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Am J Pathol. 2003 Feb;162(2):439-47.

Increased furin activity enhances the malignant phenotype of human head and neck cancer cells.

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Department of Pathology, Fox Chase Cancer Center, Philadelphia, Pennsylvania 19111, USA.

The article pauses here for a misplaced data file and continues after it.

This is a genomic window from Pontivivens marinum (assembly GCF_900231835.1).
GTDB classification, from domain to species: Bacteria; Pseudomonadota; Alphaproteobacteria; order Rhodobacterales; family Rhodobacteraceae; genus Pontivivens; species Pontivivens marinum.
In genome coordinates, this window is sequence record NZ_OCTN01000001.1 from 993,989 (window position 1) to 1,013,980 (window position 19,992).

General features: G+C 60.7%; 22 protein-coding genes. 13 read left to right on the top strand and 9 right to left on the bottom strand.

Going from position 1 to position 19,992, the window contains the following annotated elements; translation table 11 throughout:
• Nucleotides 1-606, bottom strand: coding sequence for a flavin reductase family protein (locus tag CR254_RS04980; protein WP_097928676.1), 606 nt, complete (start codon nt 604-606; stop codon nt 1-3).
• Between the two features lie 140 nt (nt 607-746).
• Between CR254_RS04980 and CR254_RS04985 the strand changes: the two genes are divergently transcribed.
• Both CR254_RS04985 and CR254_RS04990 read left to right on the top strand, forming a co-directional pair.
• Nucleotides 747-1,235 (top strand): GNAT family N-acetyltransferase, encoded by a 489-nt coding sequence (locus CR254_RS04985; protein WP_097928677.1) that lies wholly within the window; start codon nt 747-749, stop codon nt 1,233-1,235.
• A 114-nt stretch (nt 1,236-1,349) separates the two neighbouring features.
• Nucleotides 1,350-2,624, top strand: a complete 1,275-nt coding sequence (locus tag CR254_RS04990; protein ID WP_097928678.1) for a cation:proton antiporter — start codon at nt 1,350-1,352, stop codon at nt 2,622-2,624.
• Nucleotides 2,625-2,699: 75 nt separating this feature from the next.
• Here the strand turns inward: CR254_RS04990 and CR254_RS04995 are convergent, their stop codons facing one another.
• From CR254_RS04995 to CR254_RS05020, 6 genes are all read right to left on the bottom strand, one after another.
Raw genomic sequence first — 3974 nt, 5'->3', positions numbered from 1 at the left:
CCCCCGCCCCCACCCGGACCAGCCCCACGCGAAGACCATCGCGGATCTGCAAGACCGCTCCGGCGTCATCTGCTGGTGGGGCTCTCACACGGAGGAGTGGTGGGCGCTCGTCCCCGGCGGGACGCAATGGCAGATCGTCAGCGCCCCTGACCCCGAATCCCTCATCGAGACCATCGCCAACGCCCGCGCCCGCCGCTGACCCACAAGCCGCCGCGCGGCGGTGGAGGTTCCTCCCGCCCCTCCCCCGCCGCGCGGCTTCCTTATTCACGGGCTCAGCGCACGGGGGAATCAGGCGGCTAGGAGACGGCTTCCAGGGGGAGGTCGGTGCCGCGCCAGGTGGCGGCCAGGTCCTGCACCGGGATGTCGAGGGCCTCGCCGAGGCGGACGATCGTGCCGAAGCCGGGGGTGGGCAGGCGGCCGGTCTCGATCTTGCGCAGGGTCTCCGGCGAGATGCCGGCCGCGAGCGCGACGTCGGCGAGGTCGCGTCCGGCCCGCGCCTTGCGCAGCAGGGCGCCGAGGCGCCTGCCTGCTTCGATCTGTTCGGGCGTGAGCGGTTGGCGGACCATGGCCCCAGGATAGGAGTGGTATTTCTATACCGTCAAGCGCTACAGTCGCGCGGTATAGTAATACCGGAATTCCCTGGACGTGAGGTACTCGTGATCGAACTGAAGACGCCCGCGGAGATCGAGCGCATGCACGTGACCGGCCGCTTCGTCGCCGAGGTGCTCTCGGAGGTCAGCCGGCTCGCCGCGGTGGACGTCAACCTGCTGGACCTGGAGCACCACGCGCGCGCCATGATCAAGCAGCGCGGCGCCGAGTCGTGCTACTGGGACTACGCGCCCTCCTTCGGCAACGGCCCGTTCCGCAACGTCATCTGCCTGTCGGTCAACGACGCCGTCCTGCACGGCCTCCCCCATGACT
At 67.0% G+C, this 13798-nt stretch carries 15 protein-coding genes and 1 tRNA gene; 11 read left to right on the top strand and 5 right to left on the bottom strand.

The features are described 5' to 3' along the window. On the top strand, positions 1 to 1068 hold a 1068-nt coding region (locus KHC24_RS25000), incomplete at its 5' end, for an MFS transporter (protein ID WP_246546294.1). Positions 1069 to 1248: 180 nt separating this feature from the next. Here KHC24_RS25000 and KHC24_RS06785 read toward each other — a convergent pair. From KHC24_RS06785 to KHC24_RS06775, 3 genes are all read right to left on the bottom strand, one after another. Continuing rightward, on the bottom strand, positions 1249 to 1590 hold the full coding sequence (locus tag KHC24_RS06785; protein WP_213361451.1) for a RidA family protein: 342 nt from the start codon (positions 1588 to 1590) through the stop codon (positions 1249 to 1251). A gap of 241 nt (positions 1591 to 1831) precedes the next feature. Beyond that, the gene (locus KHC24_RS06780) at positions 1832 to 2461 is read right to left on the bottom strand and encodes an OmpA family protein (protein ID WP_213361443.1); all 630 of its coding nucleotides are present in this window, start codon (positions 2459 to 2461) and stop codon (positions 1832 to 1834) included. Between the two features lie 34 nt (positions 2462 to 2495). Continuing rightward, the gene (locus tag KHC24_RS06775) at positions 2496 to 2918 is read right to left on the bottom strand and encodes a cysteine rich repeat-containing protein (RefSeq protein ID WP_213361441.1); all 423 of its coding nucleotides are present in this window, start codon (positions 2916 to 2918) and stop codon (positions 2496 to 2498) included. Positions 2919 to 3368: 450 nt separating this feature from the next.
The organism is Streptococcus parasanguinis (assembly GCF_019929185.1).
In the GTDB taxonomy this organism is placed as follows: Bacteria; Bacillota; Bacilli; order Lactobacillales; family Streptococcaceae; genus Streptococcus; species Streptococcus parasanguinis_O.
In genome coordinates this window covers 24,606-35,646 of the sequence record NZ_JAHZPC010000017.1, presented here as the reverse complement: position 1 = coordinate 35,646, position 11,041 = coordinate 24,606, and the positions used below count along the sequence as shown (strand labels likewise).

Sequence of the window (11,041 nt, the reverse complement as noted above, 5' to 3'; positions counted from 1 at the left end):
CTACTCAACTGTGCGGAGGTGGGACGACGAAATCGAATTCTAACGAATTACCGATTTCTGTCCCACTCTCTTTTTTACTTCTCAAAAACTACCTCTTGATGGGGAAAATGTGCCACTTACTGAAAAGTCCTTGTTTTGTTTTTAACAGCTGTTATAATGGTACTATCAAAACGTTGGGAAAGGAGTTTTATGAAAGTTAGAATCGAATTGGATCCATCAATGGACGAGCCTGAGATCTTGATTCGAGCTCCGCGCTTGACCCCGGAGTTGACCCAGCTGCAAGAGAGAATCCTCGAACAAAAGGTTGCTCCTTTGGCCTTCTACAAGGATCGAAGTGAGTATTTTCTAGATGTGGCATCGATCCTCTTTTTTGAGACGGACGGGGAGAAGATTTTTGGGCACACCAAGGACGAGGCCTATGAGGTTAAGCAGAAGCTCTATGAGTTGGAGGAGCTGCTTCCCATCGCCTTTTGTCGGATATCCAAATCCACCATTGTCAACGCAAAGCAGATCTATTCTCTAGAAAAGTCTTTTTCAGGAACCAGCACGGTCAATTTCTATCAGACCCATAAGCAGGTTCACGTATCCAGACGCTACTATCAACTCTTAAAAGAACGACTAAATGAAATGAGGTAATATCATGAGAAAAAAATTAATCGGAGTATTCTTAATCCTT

Many proteins are synthesized as inactive proforms requiring a proteolytic processing to render them active. A variety of proteases catalyze these cleavage reactions. Proprotein convertases are a family of serine proteases capable of activating substrates that will subsequently intervene in extracellular matrix (ECM) degradation, cell growth, differentiation and viral pathogenesis. Furin, the prototype of this family, has been implicated in many physiological and pathological processes. Some of its substrates such as TGF-beta, MT-MMP's, and IGFR-1 have been identified. Overexpression of furin has been observed in several human tumors. In this report we demonstrate that overexpression of furin causes a significant increase in the invasive potential of human tumor cells of low and moderate aggressive potential in vitro and in vivo. SCC12 and SCC15 were transfected with furin cDNA, resulting in efficient processing of furin substrates. An in vivo invasion assay showed enhancement of invasive ability. Inhibition of furin activity with the synthetic inhibitor decanoyl-Arg-Val-Lys-Arg-chloromethyl-ketone, CMK, showed a significant decrease in both processing and in vitro invasiveness. A moderate enhancement in proliferation rate was observed when cells were transfected with furin. CMK treatment resulted in a marked reduction of this effect. Tumors obtained after subcutaneous (s.c.) inoculation of furin-overexpressing cells were larger and developed earlier than the controls. Furin overexpression caused an imbalance in the activation of invasion and proliferation-related substrates leading to the acquisition of an advanced malignant phenotype. In addition, inhibition of furin activity decreases substrate activation, proliferation rate, and invasive potential of cancer cells, suggesting that furin is a potentially useful target for therapeutics.

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